Preparation of Nanoscale Magnesium Oxide from Dross of Magnesium Scrap

by Hsueh, Shu-pei

Abstract (Summary)
The purpose of this study was to recycle the Mg metal from the dross of magnesium alloy refining furnace (magnesium scrap, particle size < 0.85 mm) and convert it to nanoscale MgO. The recycled product further was evaluated for its removal efficiency in treating chlorobenzene in aqueous solution. First, the magnesium scrap was leached by 2N HNO3 using a liquid-to-solid ratio of 50 (mL/g). After two hours of leaching, 99.6 wt% of magnesium was found to be dissolved and the weight decrease of magnesium scrap was 97.31 wt%. Then, the liquid-liquid extraction technology was used to purify the Mg2+ in leached solution. The extractant (10 vol.% of D2EHPA and 5 vol.% of TBP in 85 vol.% of kerosene; the oil-to-aqua ratio of 1:1) was used to extract with leached solution at pH=8 for 10 min, and the above-mentioned procedure of extraction was repeated once. As a result, the impurity ions (e.g., Zn2+, Ca2+ and Mn2+) were found to be extracted to the organic phase, whereas Mg2+ was found to be remained in the aqueous phase. This phenomenon was good for the later synthesis process of nanoscale MgO. The loaded organic phase then was stripped by 6N H2SO4 for the purpose of the organic phase reclamation (i.e., extractant regeneration). The experimental data have shown that the percent differences of the regenerated extractant and fresh extractant in extracting Zn2+, Ca2+, and Mn2+ were 0.01%, <0.01%, and 0.01%, respectively. Therefore, the regenerated extractant could be reused in the original extraction process. The aqueous phase after extraction then was adjusted to pH=6.5 using ammonium solution. Moreover, FeCl3•6H2O with a Fe/P molar ratio of 4.75 was added to the aqueous phase resulting in the formation of phosphate precipitate. In so doing, 99% of phosphate ion was removed. By adjusting the system pH to a value of no less than 6, 99.8% of ferric ion remaining in the aqueous phase was further removed. The filtrate then was used as the source of Mg2+ for synthesis of nanoscale MgO. After the addition of urea and water to the solution containing Mg2+, simply increased the temperature would form the precursor of nanoscale MgO. Under the synthesis condictions of pH 9.2, reaction temperature of 125 ¢J, reaction time of 2 hr, urea-to-Mg ion molar ratio of 20, and [H2O]/[Mg2+] molar ratio of 70, 61.26 wt% of Mg metal was recovered through the use of homogeneous precipitation. The precursor of nanoscale MgO was identified as farringtonite. This species could be converted to nanoscale MgO by calcining at 450 ¢J. The remaining Mg2+ in the supernatant of the above process could be further recovered by titrating with 6N NaOH to yiled Mg(OH)2 precipitate. Again, Mg(OH)2 could be convered to nanoscale MgO by calcining at 450 ¢J. The recovery of Mg metal by the neutral precipitation was determined to be 14.59 wt%. Through a series of treatments (including leaching, liquid-liquid extraction, phosphate ion removal, homogeneous precipitation and neutral precipitation), the overall recovery of Mg metal was found to be 75.85 wt%. Aside from the preparation of nanoscale MgO, MgO further was tested for its capability in treating chlorobenzene in aqueous solution with a dosage of 10 mg/L. After a reaction time of 4 hr, it was found that nanoscale MgO resulting from the homogeneous precipitation process outperformed the commercial MgO in treating chlorobenzene. For nanoscale MgO, however, even a dosage of 23.3 g/L or greater, the removal efficiency of chlorobenzene tended to be stable in the neighborhood of 20%.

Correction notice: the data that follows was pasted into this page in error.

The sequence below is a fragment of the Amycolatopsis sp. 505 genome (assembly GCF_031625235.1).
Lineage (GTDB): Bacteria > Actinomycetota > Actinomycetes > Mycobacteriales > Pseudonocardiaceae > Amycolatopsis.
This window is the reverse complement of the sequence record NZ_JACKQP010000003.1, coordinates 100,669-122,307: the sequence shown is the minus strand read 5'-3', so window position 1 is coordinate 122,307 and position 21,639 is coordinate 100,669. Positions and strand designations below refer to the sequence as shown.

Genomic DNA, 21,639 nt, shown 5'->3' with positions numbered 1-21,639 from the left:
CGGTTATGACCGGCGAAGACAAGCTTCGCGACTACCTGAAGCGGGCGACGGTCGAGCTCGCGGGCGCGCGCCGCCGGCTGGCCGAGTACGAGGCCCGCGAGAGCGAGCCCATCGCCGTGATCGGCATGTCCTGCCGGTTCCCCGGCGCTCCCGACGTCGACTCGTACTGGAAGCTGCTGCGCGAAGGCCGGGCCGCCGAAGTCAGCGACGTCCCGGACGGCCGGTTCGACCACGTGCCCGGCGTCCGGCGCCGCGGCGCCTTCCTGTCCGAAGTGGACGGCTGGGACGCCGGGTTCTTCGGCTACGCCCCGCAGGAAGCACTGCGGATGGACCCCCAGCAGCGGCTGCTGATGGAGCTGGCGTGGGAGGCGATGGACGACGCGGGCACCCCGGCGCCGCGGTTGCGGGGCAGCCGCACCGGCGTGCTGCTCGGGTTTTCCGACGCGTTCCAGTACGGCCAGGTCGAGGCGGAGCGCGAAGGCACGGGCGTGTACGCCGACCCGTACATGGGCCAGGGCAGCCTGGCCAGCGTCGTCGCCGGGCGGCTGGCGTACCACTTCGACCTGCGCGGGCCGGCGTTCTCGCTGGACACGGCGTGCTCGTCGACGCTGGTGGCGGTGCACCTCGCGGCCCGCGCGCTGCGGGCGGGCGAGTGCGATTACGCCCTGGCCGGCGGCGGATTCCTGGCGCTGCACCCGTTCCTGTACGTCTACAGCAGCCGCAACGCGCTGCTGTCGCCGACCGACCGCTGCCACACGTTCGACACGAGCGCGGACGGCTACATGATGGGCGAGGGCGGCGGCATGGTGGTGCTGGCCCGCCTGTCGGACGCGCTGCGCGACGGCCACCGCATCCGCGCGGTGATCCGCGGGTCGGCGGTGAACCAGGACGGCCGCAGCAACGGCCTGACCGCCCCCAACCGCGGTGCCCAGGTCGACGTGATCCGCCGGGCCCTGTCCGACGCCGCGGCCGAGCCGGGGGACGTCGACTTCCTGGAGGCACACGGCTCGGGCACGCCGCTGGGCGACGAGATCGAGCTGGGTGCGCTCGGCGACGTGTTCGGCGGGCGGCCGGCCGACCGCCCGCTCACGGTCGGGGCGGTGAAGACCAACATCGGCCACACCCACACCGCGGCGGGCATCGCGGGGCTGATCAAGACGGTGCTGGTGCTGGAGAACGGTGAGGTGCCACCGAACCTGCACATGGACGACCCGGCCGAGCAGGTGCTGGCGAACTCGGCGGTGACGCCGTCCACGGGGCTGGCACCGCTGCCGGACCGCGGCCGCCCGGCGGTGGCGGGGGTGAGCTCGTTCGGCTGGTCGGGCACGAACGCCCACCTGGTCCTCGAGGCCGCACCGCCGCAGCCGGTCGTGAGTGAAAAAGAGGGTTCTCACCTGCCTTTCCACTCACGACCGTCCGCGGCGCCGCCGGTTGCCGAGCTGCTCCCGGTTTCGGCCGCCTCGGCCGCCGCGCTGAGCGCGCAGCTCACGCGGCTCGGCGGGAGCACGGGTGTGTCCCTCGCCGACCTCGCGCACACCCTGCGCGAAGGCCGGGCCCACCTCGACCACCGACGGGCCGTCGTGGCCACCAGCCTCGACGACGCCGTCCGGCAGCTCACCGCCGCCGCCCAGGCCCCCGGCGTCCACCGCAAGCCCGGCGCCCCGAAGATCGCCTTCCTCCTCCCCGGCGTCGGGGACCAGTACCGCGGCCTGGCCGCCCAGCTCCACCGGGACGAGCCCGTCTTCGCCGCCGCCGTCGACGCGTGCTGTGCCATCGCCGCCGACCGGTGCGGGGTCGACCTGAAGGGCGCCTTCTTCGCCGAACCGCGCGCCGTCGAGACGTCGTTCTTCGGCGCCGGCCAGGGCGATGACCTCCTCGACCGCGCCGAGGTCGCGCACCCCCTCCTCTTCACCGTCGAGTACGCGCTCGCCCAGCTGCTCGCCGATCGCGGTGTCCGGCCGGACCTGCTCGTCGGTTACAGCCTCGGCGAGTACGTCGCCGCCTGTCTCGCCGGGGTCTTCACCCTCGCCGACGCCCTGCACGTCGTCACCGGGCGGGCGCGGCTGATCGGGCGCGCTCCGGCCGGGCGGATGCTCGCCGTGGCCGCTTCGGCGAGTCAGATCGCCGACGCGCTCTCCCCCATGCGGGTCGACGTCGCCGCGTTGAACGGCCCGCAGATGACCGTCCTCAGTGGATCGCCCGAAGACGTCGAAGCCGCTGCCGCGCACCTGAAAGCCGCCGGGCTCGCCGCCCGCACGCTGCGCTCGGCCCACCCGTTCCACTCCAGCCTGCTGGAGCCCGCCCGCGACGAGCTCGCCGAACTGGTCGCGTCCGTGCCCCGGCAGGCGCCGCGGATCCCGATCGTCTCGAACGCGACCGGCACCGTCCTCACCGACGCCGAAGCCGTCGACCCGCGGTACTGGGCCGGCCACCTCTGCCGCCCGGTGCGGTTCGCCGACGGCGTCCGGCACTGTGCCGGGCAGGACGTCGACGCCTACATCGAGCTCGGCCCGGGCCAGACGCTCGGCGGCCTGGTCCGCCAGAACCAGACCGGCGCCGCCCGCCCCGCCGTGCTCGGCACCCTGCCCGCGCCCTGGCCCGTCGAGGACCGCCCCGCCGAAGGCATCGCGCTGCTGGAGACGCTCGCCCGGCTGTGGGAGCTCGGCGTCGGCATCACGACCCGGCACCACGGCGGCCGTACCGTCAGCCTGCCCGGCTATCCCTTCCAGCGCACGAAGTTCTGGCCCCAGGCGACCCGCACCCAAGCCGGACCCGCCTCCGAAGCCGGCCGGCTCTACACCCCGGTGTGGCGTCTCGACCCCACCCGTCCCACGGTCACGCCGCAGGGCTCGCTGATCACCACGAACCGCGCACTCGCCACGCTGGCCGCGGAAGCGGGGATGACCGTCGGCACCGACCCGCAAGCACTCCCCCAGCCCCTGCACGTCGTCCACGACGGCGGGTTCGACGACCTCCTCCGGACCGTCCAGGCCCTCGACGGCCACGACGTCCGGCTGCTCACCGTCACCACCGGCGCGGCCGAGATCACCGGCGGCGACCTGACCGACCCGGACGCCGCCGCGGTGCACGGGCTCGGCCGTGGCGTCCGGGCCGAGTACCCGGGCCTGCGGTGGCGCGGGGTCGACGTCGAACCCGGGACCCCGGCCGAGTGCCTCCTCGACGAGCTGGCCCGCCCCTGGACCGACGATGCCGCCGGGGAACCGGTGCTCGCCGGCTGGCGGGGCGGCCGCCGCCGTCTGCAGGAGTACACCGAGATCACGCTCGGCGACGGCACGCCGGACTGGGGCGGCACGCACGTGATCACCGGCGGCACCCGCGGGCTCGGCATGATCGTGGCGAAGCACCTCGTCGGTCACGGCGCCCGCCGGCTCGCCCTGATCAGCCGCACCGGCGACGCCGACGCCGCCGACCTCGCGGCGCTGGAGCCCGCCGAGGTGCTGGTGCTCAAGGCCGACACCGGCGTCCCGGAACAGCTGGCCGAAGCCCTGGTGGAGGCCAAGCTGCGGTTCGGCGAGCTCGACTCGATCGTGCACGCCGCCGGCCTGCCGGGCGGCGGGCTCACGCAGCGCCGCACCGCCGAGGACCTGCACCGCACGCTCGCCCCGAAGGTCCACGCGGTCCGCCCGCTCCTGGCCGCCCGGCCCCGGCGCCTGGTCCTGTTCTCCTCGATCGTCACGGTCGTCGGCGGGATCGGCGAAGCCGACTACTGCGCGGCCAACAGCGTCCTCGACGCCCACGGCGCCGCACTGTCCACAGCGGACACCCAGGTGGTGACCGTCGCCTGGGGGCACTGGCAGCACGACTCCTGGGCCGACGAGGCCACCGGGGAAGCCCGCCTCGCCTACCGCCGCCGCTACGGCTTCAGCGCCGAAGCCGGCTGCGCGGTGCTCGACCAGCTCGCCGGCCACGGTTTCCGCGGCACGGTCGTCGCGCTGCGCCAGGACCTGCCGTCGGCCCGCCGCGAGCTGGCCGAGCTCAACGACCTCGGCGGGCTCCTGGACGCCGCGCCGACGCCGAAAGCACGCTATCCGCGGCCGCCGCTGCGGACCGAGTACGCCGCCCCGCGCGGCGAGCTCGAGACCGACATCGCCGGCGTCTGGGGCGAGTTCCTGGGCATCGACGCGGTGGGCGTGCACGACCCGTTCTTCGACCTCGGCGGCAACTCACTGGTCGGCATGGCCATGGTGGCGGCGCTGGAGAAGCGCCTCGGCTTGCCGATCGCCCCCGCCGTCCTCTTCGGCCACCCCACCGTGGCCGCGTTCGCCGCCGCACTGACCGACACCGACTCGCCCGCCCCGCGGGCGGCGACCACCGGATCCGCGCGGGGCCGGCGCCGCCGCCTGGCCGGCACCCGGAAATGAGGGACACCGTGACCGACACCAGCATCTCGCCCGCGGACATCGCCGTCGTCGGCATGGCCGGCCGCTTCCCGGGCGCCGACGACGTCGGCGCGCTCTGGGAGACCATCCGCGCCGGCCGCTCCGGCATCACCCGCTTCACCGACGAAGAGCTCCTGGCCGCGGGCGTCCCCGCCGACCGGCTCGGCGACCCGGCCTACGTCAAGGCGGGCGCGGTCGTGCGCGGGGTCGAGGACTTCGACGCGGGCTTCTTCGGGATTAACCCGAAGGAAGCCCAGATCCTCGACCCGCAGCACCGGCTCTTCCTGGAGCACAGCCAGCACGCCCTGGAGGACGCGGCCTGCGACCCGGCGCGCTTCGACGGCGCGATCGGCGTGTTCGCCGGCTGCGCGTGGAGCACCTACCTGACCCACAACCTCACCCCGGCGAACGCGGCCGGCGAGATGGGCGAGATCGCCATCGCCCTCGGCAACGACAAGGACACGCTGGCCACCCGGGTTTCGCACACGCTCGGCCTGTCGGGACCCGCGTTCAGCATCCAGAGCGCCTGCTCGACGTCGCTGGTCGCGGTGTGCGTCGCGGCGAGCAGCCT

Bibliographical Information:

Advisor:Gordon C. C. Yang; Shaw-bing Wen; Tyng-bin Onlin

School:National Sun Yat-Sen University

School Location:China - Taiwan

Source Type:Master's Thesis



Date of Publication:02/12/2006

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